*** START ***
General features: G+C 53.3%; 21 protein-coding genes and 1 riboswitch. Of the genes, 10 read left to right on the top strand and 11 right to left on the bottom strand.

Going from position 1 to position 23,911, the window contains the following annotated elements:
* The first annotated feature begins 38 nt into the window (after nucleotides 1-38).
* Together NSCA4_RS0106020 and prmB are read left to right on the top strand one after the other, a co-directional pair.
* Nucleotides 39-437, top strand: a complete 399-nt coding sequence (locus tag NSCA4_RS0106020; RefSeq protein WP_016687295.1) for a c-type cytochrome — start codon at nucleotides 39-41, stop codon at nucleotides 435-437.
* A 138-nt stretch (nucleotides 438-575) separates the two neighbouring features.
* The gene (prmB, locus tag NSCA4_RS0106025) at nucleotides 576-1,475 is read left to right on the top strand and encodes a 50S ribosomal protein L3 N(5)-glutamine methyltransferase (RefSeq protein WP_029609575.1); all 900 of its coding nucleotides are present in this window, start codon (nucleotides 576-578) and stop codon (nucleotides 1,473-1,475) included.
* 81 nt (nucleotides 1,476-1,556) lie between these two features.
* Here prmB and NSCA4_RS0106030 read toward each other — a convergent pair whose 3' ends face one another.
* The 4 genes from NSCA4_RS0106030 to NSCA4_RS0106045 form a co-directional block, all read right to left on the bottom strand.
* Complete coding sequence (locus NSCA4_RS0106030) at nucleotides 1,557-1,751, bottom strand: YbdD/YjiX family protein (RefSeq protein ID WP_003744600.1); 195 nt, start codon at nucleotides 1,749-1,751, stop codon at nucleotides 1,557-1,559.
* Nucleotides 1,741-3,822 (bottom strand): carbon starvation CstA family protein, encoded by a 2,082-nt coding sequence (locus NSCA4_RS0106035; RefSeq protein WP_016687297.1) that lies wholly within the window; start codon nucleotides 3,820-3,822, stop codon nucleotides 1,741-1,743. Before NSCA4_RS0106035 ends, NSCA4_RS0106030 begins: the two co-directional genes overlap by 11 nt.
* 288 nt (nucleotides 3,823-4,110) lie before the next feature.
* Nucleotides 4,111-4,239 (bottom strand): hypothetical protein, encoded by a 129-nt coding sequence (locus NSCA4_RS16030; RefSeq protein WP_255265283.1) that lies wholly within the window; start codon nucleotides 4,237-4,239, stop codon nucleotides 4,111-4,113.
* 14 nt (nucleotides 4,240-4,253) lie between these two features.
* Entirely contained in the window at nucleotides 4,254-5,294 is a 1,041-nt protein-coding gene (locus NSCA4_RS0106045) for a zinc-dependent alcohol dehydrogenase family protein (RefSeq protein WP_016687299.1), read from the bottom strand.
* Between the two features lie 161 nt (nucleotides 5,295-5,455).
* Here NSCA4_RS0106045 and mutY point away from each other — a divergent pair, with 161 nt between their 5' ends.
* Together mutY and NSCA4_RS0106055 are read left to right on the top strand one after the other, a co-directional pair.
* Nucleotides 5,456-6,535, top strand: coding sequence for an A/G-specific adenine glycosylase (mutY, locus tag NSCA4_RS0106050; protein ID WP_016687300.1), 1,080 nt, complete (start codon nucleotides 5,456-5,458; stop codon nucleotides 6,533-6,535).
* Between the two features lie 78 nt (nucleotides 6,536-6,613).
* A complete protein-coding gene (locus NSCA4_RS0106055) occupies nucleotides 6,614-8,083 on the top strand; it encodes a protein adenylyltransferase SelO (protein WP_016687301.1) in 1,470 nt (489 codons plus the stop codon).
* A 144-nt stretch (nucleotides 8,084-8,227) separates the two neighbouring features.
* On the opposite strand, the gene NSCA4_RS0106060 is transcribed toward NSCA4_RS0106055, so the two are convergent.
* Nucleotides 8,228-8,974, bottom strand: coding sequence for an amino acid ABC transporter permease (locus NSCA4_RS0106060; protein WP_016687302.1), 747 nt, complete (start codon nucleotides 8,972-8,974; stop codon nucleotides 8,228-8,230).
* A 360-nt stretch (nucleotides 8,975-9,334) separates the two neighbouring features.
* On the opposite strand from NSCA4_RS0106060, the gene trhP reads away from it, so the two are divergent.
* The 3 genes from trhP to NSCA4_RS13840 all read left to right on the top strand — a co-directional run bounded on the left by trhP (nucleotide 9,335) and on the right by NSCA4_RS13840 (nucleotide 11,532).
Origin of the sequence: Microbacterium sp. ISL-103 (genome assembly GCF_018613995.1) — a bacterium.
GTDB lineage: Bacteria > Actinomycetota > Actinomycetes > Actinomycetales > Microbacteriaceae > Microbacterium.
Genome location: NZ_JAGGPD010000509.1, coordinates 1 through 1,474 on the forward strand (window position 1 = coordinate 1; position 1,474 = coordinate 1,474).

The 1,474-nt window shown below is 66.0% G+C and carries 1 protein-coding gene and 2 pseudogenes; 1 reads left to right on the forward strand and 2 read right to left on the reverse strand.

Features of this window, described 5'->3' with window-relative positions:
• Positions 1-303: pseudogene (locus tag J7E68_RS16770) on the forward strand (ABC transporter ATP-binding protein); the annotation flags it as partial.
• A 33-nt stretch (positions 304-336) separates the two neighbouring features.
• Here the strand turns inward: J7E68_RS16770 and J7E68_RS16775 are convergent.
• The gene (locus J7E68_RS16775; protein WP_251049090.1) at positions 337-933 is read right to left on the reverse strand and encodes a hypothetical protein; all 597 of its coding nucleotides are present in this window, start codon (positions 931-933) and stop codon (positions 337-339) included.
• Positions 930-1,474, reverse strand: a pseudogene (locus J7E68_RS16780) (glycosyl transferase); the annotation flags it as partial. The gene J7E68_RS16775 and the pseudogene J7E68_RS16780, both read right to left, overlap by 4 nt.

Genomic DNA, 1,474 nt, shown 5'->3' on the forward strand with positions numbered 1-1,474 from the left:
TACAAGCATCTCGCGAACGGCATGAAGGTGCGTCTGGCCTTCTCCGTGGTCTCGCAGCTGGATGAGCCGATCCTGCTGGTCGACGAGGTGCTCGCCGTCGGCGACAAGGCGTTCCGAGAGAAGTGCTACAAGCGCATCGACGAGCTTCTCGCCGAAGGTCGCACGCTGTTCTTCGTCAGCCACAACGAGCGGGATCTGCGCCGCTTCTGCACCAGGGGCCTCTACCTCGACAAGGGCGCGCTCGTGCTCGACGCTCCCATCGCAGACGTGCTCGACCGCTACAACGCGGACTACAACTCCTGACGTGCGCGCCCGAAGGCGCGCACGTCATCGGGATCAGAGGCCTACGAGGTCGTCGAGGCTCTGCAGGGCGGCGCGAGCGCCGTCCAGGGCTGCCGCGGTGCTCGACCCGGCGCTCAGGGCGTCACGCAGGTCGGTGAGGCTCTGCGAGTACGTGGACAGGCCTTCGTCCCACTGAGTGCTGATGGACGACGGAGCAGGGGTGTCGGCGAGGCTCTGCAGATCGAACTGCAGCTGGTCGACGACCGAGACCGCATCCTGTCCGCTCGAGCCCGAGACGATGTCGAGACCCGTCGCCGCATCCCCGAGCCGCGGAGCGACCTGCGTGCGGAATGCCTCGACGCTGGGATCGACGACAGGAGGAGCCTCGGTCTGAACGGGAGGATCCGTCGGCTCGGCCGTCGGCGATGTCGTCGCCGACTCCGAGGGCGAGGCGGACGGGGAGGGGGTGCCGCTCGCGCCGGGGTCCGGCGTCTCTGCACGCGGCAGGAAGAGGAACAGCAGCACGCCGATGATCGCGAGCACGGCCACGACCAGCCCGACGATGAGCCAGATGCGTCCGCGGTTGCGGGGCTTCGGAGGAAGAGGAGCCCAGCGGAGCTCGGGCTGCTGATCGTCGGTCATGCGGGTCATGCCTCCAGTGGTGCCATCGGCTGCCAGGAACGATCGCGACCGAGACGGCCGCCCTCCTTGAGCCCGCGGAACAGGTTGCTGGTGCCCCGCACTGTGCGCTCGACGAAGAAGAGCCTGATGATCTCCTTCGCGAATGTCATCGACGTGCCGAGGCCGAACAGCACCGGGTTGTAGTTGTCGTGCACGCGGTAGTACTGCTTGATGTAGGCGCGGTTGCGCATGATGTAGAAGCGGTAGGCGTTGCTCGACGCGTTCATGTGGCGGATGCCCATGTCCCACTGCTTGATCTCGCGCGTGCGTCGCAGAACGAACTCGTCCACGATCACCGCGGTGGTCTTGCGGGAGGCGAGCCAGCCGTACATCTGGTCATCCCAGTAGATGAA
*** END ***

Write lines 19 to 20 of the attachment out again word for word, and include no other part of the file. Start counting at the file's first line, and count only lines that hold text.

* Together mutY and NSCA4_RS0106055 are read left to right on the top strand one after the other, a co-directional pair.
* Nucleotides 5,456-6,535, top strand: coding sequence for an A/G-specific adenine glycosylase (mutY, locus tag NSCA4_RS0106050; protein ID WP_016687300.1), 1,080 nt, complete (start codon nucleotides 5,456-5,458; stop codon nucleotides 6,533-6,535).